Childhood Dreams

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Our overgrown garden

When I was ten, my grandparents retired to a piece of property in Camino, California—off of Apple Hill drive near Placerville. Before this move, they lived in the Bay Area where Grandpa tended to his small lawn and rose bushes with the such meticulous care, he earned a reputation in his neighborhood. So it was no surprise that when they settled onto a fourteen-acre piece of property with a pear orchard, gardening would be a priority for them.

Summers spent with my grandparents required an early morning foray into the strawberry patch to gather up ripe fruit. I remember Grandpa’s corn stalks waving green and gold in the sunshine and his green beans climbing up trellises along the walkway. Grandma canned her own tomato juice and froze quart upon quart of plump blueberries. In the fall, she spent hours in the kitchen putting up pears. She came up with unique flavorings like mint and cinnamon. And to this day, when I’m weeding (which I do quite often), I remember Grandma teaching me the importance of pulling out the root and not just yanking out the above-ground greenery.

I always thought I would one day have a garden like my grandparents. There was something attractive about providing food for my family, working in the soil on summer mornings, getting dirt beneath my fingernails. Although I’d always lived in town, my dream as a kid was to one day live in the country. When that didn’t happen, I tried my hand at growing tomatoes in pots and small patches of veggies that never produced much.  I was resigned to life in town and found other things to occupy my spare time—when there was any such thing.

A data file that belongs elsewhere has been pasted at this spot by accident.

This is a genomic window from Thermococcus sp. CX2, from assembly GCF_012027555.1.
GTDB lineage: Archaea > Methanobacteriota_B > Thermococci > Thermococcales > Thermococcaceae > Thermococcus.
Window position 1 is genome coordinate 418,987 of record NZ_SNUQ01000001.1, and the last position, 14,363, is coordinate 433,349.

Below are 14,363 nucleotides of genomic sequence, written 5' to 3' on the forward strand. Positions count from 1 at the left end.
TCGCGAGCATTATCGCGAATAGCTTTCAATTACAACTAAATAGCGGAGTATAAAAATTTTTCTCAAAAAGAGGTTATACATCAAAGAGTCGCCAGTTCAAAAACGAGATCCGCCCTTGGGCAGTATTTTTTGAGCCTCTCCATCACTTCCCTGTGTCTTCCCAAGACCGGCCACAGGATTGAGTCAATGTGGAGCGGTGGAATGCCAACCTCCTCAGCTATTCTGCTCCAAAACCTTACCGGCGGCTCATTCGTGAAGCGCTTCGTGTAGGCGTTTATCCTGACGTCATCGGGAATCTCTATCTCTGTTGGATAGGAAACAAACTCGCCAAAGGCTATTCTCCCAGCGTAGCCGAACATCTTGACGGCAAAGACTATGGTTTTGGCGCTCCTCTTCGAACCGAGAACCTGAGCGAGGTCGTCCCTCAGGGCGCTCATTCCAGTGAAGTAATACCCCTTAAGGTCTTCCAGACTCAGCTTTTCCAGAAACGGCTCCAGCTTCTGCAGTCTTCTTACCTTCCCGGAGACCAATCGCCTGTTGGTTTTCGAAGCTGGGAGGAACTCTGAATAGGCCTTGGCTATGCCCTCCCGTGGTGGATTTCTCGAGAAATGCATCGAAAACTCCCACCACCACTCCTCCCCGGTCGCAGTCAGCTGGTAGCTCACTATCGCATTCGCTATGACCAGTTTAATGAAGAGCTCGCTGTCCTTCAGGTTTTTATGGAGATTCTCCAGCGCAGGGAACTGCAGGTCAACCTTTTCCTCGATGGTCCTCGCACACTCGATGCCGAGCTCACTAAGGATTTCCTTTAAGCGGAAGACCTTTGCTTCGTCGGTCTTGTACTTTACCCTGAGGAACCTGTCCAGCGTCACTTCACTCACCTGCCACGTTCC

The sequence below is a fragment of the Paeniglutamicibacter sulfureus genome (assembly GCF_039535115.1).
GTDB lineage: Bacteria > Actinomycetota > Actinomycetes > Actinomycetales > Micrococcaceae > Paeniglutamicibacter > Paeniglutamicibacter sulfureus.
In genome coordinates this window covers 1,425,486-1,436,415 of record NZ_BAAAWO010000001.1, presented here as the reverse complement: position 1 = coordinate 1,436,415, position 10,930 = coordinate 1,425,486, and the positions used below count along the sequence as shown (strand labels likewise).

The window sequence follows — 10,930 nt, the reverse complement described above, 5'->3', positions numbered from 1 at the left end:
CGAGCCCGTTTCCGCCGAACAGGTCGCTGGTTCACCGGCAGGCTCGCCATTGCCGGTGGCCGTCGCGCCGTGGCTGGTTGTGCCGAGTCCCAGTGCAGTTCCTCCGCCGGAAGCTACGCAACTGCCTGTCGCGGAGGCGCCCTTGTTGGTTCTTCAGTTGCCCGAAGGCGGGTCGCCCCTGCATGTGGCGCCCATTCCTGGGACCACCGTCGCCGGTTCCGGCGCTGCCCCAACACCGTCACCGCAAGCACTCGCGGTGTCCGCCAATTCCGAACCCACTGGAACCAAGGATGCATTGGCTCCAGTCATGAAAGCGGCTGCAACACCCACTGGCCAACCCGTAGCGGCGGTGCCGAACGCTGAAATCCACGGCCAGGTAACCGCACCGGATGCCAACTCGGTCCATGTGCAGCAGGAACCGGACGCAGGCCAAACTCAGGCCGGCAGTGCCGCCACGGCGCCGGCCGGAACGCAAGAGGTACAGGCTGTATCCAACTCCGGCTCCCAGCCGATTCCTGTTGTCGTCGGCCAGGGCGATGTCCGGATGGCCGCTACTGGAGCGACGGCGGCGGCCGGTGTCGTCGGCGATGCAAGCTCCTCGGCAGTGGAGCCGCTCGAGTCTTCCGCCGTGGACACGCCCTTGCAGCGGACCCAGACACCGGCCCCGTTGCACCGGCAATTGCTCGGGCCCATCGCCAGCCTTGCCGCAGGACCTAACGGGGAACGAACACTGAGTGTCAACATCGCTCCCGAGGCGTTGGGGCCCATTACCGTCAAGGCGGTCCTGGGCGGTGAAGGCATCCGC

But God knows our hearts. It amazes me that somehow, as I stumbled along my own path, He had another plan. While I was moving from home to home, Chris was settling onto a piece of property much like my grandparents’. While I was bogged down in the business of raising my kids, Chris was building garden boxes and tending to his fruit trees. And when I married Chris seven years ago, my focus was on how I’d combine our two homes into his very small cabin, while his was on the beauty of the land that surrounds it.

The dreams of our youth can easily be drowned out by the stress and busyness of life. Simple pleasures are overrun by our quest for success and material wealth. I know it was for me. It took a few years to reboot my hard drive and learn the attitude of gratitude. But now, as I tend the garden and fill my tiny kitchen with canning implements, I remember a simpler time spent in my grandparents’ garden and I am content. More than content—I’m filled with joy.

Now it’s your turn. Have you a need to resurrect a childhood dream that may have been buried by the fast-paced, media-drive lives that tend to define us?

One thought on “Childhood Dreams

  1. Jennie,
    Grandma and Grandpa’s gardens are wonderful memories I carry with me as well. I learned so much from them. My gardening efforts are not nearly as good, but I grew my berry plants and my granddaughter now looks forward to picking berries. We don’t have enough to can, but we enjoy eating them fresh from the bush. It is gratifying to know that I can carry a little bit of them on to her.

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